Dean said his team was intentional in picking the locations for these deals. One reason is that the demand base at resorts across Latin America is largely U.S. consumers.

Remington’s competitors took big leaps jumping into Europe, Asia and Africa for expansion, he said.

“One of the things that we really liked about the Caribbean and Central America is we understand the U.S. consumer really well. At a lot of these resorts, the No. 1 consumer base is the U.S. consumer. They stay longer, they spend more on average than a European and even a South American traveler.”

Part of Remington’s strategy is taking existing hotels where the consumer base is more heavily weighted toward Europeans and flipping the marketing more toward U.S. consumers, he said.

“That’s one of the things that [made us attractive] as a management partner of some of these Caribbean and Latin American capital partners, is that we really understand how to market to the U.S. consumer,” Dean added.

As an example, the demand base at one of its all-inclusive deals in the Dominican Republic consists of consumers from Poland, Spain or South America. He said that demographic favors more midscale to economy hotels.

“The hotel is not doing well from an ADR perspective, the spa doesn’t give a lot of contribution, and it’s because of the consumer base they have in the hotel,” he said. “That’s where having a U.S.-based management company that runs a lot of independent resorts in the U.S. … some of that same skill set applies if you’re marketing a resort in Mexico, Costa Rica or the Dominican Republic, for example.”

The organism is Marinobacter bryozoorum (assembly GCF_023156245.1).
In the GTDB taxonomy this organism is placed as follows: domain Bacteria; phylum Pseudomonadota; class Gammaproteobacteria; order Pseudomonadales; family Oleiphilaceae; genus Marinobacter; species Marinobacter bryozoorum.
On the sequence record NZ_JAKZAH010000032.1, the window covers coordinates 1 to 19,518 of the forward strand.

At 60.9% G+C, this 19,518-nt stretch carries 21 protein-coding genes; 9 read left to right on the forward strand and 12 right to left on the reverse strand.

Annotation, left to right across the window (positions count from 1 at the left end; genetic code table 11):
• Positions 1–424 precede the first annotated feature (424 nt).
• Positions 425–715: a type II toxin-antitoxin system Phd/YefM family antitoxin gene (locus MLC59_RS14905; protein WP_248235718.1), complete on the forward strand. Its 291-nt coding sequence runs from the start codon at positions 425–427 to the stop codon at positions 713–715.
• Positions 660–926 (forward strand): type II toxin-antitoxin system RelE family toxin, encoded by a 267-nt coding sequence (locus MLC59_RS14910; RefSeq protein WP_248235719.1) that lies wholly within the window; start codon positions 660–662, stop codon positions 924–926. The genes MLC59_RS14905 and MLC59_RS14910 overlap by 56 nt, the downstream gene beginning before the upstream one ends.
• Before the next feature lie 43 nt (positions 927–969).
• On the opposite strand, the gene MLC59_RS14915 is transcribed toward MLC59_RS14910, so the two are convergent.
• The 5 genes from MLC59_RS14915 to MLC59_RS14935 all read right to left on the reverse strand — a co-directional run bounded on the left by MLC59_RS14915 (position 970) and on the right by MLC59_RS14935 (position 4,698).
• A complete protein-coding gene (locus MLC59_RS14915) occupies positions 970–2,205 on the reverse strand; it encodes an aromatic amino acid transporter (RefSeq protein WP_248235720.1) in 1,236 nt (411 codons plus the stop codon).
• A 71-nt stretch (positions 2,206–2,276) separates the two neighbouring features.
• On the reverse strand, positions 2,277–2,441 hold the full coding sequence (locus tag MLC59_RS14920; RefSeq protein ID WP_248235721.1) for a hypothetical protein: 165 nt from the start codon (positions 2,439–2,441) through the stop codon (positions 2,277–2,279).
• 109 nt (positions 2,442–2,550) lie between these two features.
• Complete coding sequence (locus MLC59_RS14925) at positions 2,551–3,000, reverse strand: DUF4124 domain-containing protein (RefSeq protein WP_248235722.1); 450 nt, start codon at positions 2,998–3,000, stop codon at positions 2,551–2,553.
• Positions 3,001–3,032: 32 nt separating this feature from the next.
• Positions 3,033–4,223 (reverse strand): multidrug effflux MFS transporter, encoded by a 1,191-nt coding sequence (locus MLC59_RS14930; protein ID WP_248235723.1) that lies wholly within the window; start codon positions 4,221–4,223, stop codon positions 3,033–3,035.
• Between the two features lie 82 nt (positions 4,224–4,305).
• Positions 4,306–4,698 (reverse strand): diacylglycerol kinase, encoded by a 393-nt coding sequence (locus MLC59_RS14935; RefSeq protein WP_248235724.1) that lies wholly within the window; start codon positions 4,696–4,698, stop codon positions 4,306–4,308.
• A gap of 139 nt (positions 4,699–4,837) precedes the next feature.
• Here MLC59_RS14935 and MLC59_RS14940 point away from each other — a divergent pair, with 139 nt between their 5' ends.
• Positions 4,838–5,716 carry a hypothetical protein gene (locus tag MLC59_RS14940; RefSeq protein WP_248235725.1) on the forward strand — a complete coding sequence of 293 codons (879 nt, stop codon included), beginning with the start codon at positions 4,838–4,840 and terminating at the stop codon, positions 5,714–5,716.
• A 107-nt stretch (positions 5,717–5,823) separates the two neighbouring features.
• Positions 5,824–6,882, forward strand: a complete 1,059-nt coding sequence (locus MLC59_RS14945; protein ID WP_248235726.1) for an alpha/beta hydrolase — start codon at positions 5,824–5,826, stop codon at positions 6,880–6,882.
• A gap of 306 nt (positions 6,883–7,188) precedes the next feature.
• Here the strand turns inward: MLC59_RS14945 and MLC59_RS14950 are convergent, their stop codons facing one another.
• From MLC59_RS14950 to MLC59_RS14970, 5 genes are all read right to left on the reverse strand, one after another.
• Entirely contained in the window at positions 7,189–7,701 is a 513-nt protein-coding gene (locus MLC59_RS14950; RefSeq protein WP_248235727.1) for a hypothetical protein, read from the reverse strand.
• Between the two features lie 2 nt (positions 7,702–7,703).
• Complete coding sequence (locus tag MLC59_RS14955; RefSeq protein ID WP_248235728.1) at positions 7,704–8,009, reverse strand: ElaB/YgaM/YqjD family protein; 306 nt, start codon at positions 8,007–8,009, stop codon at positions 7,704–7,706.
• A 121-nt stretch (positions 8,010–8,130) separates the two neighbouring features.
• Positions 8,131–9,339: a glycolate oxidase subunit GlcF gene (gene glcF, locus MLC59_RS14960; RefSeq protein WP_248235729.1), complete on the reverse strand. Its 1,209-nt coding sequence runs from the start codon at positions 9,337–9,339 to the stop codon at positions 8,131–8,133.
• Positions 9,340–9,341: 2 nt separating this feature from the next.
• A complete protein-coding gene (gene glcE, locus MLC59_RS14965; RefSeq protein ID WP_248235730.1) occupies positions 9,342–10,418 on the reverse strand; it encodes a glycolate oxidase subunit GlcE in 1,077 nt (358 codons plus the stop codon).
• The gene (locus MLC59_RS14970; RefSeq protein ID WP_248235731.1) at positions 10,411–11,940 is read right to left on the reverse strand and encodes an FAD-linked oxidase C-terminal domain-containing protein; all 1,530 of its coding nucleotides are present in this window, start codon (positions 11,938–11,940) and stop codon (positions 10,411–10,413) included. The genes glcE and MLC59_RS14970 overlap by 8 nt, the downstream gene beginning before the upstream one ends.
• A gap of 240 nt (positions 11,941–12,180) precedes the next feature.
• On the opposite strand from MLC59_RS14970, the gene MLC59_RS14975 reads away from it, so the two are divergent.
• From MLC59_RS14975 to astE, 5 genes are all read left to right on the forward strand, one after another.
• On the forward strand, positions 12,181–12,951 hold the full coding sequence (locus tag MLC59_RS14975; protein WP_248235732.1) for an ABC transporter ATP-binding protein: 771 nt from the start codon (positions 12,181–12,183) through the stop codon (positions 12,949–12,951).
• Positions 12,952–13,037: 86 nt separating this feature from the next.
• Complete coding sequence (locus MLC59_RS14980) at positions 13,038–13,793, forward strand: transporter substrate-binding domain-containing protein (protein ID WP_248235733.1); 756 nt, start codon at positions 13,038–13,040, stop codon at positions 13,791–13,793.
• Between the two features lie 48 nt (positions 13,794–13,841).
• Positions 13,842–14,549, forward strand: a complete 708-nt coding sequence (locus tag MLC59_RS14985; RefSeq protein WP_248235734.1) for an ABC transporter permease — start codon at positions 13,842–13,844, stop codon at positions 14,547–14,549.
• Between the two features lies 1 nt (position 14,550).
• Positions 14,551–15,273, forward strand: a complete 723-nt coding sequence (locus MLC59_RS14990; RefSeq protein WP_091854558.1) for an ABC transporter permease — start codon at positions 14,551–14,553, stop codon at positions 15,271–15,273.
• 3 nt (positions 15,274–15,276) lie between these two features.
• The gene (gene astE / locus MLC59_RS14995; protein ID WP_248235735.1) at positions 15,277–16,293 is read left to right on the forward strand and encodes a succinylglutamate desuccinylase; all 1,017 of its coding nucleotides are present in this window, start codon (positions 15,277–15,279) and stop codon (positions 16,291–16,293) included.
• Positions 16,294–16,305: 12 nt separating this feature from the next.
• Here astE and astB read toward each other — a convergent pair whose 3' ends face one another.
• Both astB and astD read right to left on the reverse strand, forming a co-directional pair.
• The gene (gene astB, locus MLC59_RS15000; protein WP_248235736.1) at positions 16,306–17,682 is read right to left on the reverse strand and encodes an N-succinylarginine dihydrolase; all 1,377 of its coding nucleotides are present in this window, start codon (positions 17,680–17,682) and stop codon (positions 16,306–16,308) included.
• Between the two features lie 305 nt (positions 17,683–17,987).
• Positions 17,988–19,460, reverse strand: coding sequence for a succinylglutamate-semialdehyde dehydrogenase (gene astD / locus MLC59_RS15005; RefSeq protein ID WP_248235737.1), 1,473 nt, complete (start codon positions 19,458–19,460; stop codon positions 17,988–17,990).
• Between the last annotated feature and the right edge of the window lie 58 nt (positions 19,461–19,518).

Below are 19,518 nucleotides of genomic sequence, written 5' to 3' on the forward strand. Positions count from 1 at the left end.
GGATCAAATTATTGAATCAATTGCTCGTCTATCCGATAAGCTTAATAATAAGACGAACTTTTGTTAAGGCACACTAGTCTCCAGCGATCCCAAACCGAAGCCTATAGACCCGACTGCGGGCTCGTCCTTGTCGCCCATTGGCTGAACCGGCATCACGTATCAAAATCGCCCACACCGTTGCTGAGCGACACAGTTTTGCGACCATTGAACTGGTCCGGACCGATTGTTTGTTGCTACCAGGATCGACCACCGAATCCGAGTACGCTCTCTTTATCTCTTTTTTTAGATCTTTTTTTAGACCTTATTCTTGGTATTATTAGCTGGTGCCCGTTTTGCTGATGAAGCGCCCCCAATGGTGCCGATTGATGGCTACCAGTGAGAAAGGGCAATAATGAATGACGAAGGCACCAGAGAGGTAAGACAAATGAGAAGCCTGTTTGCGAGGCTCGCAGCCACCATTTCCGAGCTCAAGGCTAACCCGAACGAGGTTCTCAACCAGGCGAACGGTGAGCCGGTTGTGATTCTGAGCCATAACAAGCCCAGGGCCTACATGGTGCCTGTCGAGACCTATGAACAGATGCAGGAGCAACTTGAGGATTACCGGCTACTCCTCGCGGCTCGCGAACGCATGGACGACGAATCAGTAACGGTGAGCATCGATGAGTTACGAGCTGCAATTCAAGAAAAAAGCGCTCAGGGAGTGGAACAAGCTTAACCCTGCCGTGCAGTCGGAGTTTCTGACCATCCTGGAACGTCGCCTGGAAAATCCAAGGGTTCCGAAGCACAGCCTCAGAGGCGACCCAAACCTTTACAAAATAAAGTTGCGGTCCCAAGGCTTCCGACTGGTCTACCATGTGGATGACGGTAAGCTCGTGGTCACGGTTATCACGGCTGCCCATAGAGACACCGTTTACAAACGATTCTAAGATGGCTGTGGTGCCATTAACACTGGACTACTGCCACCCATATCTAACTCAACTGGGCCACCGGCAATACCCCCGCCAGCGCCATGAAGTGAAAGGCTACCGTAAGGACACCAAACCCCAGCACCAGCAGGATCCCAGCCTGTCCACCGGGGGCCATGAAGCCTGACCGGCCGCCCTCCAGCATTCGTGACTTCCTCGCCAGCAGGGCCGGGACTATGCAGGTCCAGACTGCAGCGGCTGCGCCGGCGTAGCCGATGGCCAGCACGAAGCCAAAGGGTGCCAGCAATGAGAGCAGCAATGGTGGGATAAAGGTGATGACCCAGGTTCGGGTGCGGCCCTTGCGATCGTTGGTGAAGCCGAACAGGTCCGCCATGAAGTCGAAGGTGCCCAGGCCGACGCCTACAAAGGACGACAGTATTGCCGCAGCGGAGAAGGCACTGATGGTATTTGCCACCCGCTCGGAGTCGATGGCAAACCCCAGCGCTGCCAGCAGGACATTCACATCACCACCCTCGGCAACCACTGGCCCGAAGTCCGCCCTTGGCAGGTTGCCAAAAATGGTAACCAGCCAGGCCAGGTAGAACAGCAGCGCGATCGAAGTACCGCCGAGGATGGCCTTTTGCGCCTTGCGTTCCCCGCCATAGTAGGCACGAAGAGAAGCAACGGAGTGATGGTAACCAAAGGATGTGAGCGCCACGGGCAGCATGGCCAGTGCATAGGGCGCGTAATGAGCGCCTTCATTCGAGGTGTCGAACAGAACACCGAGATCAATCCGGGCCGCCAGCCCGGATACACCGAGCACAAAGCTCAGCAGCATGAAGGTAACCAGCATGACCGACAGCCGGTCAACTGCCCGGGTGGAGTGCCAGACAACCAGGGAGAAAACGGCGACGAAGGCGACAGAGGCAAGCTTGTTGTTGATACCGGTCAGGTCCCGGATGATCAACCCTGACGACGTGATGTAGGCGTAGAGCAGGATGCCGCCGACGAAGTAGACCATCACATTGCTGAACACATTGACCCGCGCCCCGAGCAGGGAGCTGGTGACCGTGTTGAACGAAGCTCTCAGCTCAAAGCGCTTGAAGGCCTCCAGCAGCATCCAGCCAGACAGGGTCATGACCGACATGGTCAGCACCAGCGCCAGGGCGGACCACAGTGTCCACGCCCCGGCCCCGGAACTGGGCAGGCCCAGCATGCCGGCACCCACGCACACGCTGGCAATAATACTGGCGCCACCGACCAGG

Dean said he ultimately hopes for Remington Hospitality to be the best lodging accommodations operator in the Americas.

“When I took over Jan. 1, 2018, we had three owners and about 85 hotels [in the portfolio]. We were a solid manager but not as well-known,” he said. “We wanted to be the best operator in the U.S. Fast-forward to today, thanks in part to the integration of Chesapeake Hospitality, we manage for 38 different capital partners and have 130 hotels all in the U.S. What the next five years [looks like] is that we want to be the best complicated operator in the Americas — all way from Canada down to Argentina. We think we can do that from a hub in Dallas.”

Green said Remington’s transformation shows it doesn’t embark on anything unless it can execute it.

“It’s easy to be average, and we’re not going to be average. As we move forward, it just makes sense to embolden our presence in hospitality, that’s what this business is and that’s who we are as an organization,” he said. “We are not just one thing anymore, we’re a lot of things to a lot of people, and we perform really well. I think we see the U.S. traveler and the international traveler really leaning into this space that we’re going to be in: the wellness space, the all-inclusive space, the resort space and the upper-upscale and luxury independent space. It’s where travelers are moving, and that’s where we’re moving as well.”

Read more news on Hotel News Now.